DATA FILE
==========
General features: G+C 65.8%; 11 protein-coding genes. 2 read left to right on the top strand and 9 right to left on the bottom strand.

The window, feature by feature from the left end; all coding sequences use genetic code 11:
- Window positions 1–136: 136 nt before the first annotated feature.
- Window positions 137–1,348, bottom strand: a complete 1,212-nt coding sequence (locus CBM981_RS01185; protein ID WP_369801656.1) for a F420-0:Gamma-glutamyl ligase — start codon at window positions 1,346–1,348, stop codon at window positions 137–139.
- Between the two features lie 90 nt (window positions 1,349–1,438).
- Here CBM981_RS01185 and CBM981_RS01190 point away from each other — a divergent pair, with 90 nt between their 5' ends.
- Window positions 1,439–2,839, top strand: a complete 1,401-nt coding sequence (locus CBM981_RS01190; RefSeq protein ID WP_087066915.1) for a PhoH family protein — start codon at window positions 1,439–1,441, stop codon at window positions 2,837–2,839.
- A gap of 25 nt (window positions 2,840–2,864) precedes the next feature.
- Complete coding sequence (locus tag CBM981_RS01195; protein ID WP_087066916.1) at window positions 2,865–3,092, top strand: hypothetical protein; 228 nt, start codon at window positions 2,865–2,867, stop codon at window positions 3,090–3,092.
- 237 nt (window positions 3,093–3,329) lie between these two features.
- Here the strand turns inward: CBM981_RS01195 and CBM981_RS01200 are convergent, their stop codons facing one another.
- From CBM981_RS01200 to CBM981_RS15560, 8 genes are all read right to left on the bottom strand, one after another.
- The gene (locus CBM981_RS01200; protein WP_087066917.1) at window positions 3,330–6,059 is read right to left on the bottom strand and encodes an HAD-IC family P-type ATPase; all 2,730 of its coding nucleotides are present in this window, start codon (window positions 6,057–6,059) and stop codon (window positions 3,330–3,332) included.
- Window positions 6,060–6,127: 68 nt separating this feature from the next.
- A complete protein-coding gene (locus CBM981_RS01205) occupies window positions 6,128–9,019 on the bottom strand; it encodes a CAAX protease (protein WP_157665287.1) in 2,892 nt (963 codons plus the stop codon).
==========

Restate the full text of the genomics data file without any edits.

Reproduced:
General features: G+C 65.8%; 11 protein-coding genes. 2 read left to right on the top strand and 9 right to left on the bottom strand.

The window, feature by feature from the left end; all coding sequences use genetic code 11:
- Window positions 1–136: 136 nt before the first annotated feature.
- Window positions 137–1,348, bottom strand: a complete 1,212-nt coding sequence (locus CBM981_RS01185; protein ID WP_369801656.1) for a F420-0:Gamma-glutamyl ligase — start codon at window positions 1,346–1,348, stop codon at window positions 137–139.
- Between the two features lie 90 nt (window positions 1,349–1,438).
- Here CBM981_RS01185 and CBM981_RS01190 point away from each other — a divergent pair, with 90 nt between their 5' ends.
- Window positions 1,439–2,839, top strand: a complete 1,401-nt coding sequence (locus CBM981_RS01190; RefSeq protein ID WP_087066915.1) for a PhoH family protein — start codon at window positions 1,439–1,441, stop codon at window positions 2,837–2,839.
- A gap of 25 nt (window positions 2,840–2,864) precedes the next feature.
- Complete coding sequence (locus tag CBM981_RS01195; protein ID WP_087066916.1) at window positions 2,865–3,092, top strand: hypothetical protein; 228 nt, start codon at window positions 2,865–2,867, stop codon at window positions 3,090–3,092.
- 237 nt (window positions 3,093–3,329) lie between these two features.
- Here the strand turns inward: CBM981_RS01195 and CBM981_RS01200 are convergent, their stop codons facing one another.
- From CBM981_RS01200 to CBM981_RS15560, 8 genes are all read right to left on the bottom strand, one after another.
- The gene (locus CBM981_RS01200; protein WP_087066917.1) at window positions 3,330–6,059 is read right to left on the bottom strand and encodes an HAD-IC family P-type ATPase; all 2,730 of its coding nucleotides are present in this window, start codon (window positions 6,057–6,059) and stop codon (window positions 3,330–3,332) included.
- Window positions 6,060–6,127: 68 nt separating this feature from the next.
- A complete protein-coding gene (locus CBM981_RS01205) occupies window positions 6,128–9,019 on the bottom strand; it encodes a CAAX protease (protein WP_157665287.1) in 2,892 nt (963 codons plus the stop codon).